Post Tagged with: "Kenny (Beedy Eyes) Smith"

James Cotton, Shemekia Copeland, Gary Clark Jr. + others – Muddy Waters 100 (2015)

James Cotton, Shemekia Copeland, Gary Clark Jr. + others – Muddy Waters 100 (2015)

The forthcoming centennial tribute ‘Muddy Waters 100’ finds a series of guest stars adding new dimension to his stirring blues legacy.

The Cash Box Kings – Black Toppin’ (2013)

The Cash Box Kings reanimate that moment when popular music — both black and white — began to coalesce into the rock ‘n’ roll aesthetic. It’s loud music, fun music, occasionally delving into darker themes, but possessing an impetuous, undeniable rhythm.

Lurrie Bell – The Devil Ain't Got No Music (2012)

For many of the most familiar names in blues music, their careers began in the church: Stars like B.B. King, Etta James and James Brown debuted as youngsters performing gospel music. For Lurrie Bell, the journey went in reverse.

Heritage Blues Orchestra – And Still I Rise (2012)

This begins, as most blues albums do, with a stamping rhythm and this heartfelt lyric in celebration of a bunch of stuff that’s not good for you. Only then, that chewed-clean template is joined by these bright blasts of shiny brass newness.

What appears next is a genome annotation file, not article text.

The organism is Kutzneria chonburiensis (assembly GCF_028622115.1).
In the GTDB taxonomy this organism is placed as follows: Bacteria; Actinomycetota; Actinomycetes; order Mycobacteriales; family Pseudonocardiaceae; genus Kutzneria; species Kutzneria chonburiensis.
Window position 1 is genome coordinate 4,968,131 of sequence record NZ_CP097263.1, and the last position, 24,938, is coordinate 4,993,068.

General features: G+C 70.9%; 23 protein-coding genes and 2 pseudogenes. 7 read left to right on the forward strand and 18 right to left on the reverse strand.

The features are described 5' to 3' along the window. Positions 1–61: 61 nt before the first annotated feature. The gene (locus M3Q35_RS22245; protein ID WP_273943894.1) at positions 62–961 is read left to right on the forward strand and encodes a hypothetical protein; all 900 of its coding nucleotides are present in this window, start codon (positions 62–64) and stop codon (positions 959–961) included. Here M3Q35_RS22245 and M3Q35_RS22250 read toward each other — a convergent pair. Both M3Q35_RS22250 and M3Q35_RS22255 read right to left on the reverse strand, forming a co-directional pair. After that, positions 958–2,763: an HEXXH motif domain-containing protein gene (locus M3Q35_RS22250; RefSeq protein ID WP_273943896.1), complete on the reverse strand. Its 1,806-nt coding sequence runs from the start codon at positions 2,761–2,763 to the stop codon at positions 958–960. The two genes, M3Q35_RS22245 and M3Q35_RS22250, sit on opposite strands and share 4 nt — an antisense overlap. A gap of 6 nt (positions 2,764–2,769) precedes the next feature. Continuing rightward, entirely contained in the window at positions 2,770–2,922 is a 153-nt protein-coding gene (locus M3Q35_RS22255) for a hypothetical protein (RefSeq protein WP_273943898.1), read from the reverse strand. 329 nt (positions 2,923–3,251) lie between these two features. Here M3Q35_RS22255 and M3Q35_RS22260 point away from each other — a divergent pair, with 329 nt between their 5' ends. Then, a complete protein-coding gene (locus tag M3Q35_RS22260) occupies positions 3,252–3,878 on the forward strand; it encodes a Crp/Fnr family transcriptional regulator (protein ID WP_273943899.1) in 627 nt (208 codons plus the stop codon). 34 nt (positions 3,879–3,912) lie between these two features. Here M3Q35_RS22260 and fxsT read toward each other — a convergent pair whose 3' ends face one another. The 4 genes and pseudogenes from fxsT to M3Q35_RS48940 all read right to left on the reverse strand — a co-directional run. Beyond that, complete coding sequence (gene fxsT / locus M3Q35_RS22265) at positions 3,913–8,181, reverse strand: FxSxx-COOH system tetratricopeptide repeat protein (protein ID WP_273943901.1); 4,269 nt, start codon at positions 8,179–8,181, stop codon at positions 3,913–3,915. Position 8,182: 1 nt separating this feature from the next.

One Track Mind: James Cotton and Billy Branch, "Rocket 88" (2011)

Like an aging boxer making an heroic late-round stand, James “Superharp” Cotton brilliantly tangles on a timeless favorite from his 1960s tenure with Vanguard, giving fellow harp master Billy Branch all he can handle.

Something Else! sneak peek: Buddy Guy, "First Time I Met The Blues" (2011)

Buddy Guy is a finger-licking wonder on the forthcoming 2-CD Chicago Blues: A Living History; The (R)evolution Continues, an old-blues-meets-new-blues set scheduled for a release on June 7 by Megaforce/RED.

One Track Mind: Pinetop Perkins, with Willie "Big Eyes" Smith, "Grinding Man" (2010)

One Track Mind: Pinetop Perkins, with Willie "Big Eyes" Smith, "Grinding Man" (2010)

by Nick DeRiso With “Grinding Man,” a rollicking rapscallion highlight from his Grammy nominated album with Willie “Big Eyes” Smith, we get a winking glimpse into how 97-year-old Pinetop Perkins has kept himself going all these years.

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